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Verdict: 
Rapid and stiff cyclocross bike well suited to racing
Weight: 
9,500g
Merida Cyclo Cross 5000
7 10

If you're in the market for a thoroughly capable cyclocross race bike, with suitable gearing and a stiff and responsive carbon fibre frameset, the Cyclo Cross 5000 needs to be on your shortlist. Chuck on a set of mudguards and some fat slick tyres and you can transform it into a winter steed, but really it's the bike's racing credentials that shine the most brightly here. Well, that and Merida's green paint job.

Merida Cyclocross 5000.jpg

Merida Cyclocross 5000.jpg

Ride and handling

If you're racing cyclocross, you want a frame that provides direct and responsive handling, so you can have full control through fast terrain and over loose surfaces and for sudden changes of direction. The Cyclo Cross 5000 fulfils that requirement, with a stiff carbon fibre frame and fork, thru-axles and a tapered head tube.

>> Read more: Your guide to cyclocross racing

Additionally, to help the frame survive the knocks of a 'cross race, the frame incorporates the company's Nano Matrix Carbon which aims to provide increased impact resistance, a useful trait in a bike designed for riding and racing off-road.

Merida Cyclocross 5000 - riding 2.jpg

Merida Cyclocross 5000 - riding 2.jpg

As is increasingly common among cyclocross bikes, the Cyclo Cross 5000 has disc brakes. The rear brake caliper is mounted inside the kinked chainstay and the brake cables are routed inside the frame. Even the fork has internal cable routing. Along with the internal gear cable routing, that means clean lines all round. The TRP Spyre brakes sit on post mounts at both ends, not the newer flat mounts, and have 160mm rotors.

Another growing trend with disc brake bikes is the use of thru-axles, a technology borrowed from our mountain bike cousins. Merida uses a 15mm front thru-axle and 12mm rear, with quite chunky levers that could be deemed a bit ugly if we were being super critical. They work fine, though, and getting the wheel in and out is a quick and easy task; thru-axles help to line up the disc in the rotor.

Merida Cyclocross 5000 - thru axle.jpg

Merida Cyclocross 5000 - thru axle.jpg

The use of the thru-axle fork, in conjunction with the tapered head tube (with a 1.5in lower bearing race) gives the bike really direct steering. Drop the bike into a steep and rutted descent and the bike feels precise, you can point it where you want to go with the precision that is needed in a cyclocross race bike. There's just no hint of flex or vagueness, the bike follows your inputs faithfully.

It's a firm ride, certainly on the stiff side, but provided you run the tyre pressures reasonably low you get a fair amount of cushioning, and the 27.2mm seat post and comfortable saddle help too. The racing DNA shines through, though, and it was best suited to short blasts rather than longer rides of discovery and adventure. It's built for going very fast around a tricky race course, rather than heading into the hills and wilderness.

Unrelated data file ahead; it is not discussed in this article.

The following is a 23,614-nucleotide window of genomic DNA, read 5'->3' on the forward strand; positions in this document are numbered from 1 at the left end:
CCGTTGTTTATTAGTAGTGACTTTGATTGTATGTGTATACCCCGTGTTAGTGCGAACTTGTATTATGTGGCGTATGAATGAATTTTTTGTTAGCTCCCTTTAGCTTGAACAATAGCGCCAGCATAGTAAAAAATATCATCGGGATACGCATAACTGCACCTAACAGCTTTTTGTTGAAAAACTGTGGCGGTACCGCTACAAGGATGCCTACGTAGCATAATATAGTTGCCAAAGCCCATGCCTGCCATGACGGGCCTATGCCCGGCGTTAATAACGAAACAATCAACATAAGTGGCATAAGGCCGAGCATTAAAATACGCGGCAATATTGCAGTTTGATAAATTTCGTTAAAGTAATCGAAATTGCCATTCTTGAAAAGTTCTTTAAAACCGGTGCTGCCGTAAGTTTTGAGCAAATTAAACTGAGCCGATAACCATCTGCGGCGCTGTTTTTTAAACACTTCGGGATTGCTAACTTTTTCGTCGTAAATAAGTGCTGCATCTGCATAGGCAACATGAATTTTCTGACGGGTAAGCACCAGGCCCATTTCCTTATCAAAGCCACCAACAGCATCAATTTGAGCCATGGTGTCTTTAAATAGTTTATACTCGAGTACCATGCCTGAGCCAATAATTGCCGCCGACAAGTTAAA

Merida Cyclocross 5000 - stem and spacers.jpg

Merida Cyclocross 5000 - stem and spacers.jpg

The Cyclo Cross 5000 is a little lower and longer than the Specialized Crux Elite X1, and that does make the position quite a bit more aggressive. That'll suit racers that prefer a lower position, but if you like a taller front-end for tackling off-road trails, Merida has generously fitted the bike with a stack of spacers so you can raise the bars.

The Merida felt a bit more nimble in the slower speed corners when compared to the Crux, with the shorter wheelbase promoting a slightly more agile ride in the tighter turns that require a bit more body language. It's a bike well suited to typical UK cyclocross race courses. Away from the tape, it's a competent bike for exploring local trails, byways, and woods, but it lacks the versatility and comfort of one of the new breed of adventure bikes, though a change of tyres would certainly transform it if that's the sort of riding you're more interested in.

Equipment

Merida Cyclocross 5000 - drivetrain.jpg

Merida Cyclocross 5000 - drivetrain.jpg

It's clear the carbon fibre frame and fork eats into the £1,700 budget because while the bike isn't exactly under-specced, it might be reasonable to expect hydraulic brakes at this price. The TRP Spyre mechanical disc brakes are trustworthy, with a nice progressive lever feel, but they're not in the same ballpark as hydraulic discs. And once you've tried hydraulic, it's difficult to forget how good they are.

Elsewhere, the Shimano 105 11-speed groupset provides the usual high-quality shifting performance and reliability, even in the mud, and the Shimano RS500 46/36 chainset is a suitable setup for the lower speeds typical in a cyclocross race. An 11-28t cassette gives a good spread of gears and some useful lower ratios for tackling hillier terrain away from a school playing field.

Merida Cyclocross 5000 - bars.jpg

Merida Cyclocross 5000 - bars.jpg

A pair of auxiliary brake levers mounted to the centre of the handlebars provide useful control in some situations, but I personally found them a bit redundant most of the time, and out of tune with a carbon fibre cyclocross race bike. Still, if you do have designs on more inhospitable terrain they might well be useful additions.

There's a nod towards comfort with a 27.2mm seat post, which provides a bit more deflection in the rough. Mounted on top is a Merida Sport Pro saddle which I found comfortable with enough padding to provide a bit of extra cushioning when barreling along rough tracks.